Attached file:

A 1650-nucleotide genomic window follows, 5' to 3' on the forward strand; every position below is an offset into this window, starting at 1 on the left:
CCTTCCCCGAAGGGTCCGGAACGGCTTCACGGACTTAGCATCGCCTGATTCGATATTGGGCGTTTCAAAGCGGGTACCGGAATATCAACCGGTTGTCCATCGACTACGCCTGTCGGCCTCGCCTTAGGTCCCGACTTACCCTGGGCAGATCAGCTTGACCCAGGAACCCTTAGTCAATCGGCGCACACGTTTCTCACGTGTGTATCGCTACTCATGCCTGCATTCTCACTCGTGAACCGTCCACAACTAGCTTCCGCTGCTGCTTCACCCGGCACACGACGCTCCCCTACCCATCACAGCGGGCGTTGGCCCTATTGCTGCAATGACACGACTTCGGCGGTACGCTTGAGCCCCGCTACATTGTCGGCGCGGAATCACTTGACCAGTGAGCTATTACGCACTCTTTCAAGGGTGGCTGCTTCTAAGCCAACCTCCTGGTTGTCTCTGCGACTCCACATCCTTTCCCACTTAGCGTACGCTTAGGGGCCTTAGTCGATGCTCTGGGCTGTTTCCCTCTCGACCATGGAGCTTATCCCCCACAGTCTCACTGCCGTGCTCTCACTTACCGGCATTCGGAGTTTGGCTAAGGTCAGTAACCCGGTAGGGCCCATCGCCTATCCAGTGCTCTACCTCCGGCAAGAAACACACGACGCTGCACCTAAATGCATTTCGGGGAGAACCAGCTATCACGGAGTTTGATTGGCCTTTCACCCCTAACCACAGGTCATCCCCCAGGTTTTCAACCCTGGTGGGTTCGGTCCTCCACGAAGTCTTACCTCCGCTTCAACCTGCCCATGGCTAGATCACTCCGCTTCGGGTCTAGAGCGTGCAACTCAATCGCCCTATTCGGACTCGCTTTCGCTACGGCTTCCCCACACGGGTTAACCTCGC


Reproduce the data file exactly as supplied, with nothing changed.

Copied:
A 1650-nucleotide genomic window follows, 5' to 3' on the forward strand; every position below is an offset into this window, starting at 1 on the left:
CCTTCCCCGAAGGGTCCGGAACGGCTTCACGGACTTAGCATCGCCTGATTCGATATTGGGCGTTTCAAAGCGGGTACCGGAATATCAACCGGTTGTCCATCGACTACGCCTGTCGGCCTCGCCTTAGGTCCCGACTTACCCTGGGCAGATCAGCTTGACCCAGGAACCCTTAGTCAATCGGCGCACACGTTTCTCACGTGTGTATCGCTACTCATGCCTGCATTCTCACTCGTGAACCGTCCACAACTAGCTTCCGCTGCTGCTTCACCCGGCACACGACGCTCCCCTACCCATCACAGCGGGCGTTGGCCCTATTGCTGCAATGACACGACTTCGGCGGTACGCTTGAGCCCCGCTACATTGTCGGCGCGGAATCACTTGACCAGTGAGCTATTACGCACTCTTTCAAGGGTGGCTGCTTCTAAGCCAACCTCCTGGTTGTCTCTGCGACTCCACATCCTTTCCCACTTAGCGTACGCTTAGGGGCCTTAGTCGATGCTCTGGGCTGTTTCCCTCTCGACCATGGAGCTTATCCCCCACAGTCTCACTGCCGTGCTCTCACTTACCGGCATTCGGAGTTTGGCTAAGGTCAGTAACCCGGTAGGGCCCATCGCCTATCCAGTGCTCTACCTCCGGCAAGAAACACACGACGCTGCACCTAAATGCATTTCGGGGAGAACCAGCTATCACGGAGTTTGATTGGCCTTTCACCCCTAACCACAGGTCATCCCCCAGGTTTTCAACCCTGGTGGGTTCGGTCCTCCACGAAGTCTTACCTCCGCTTCAACCTGCCCATGGCTAGATCACTCCGCTTCGGGTCTAGAGCGTGCAACTCAATCGCCCTATTCGGACTCGCTTTCGCTACGGCTTCCCCACACGGGTTAACCTCGC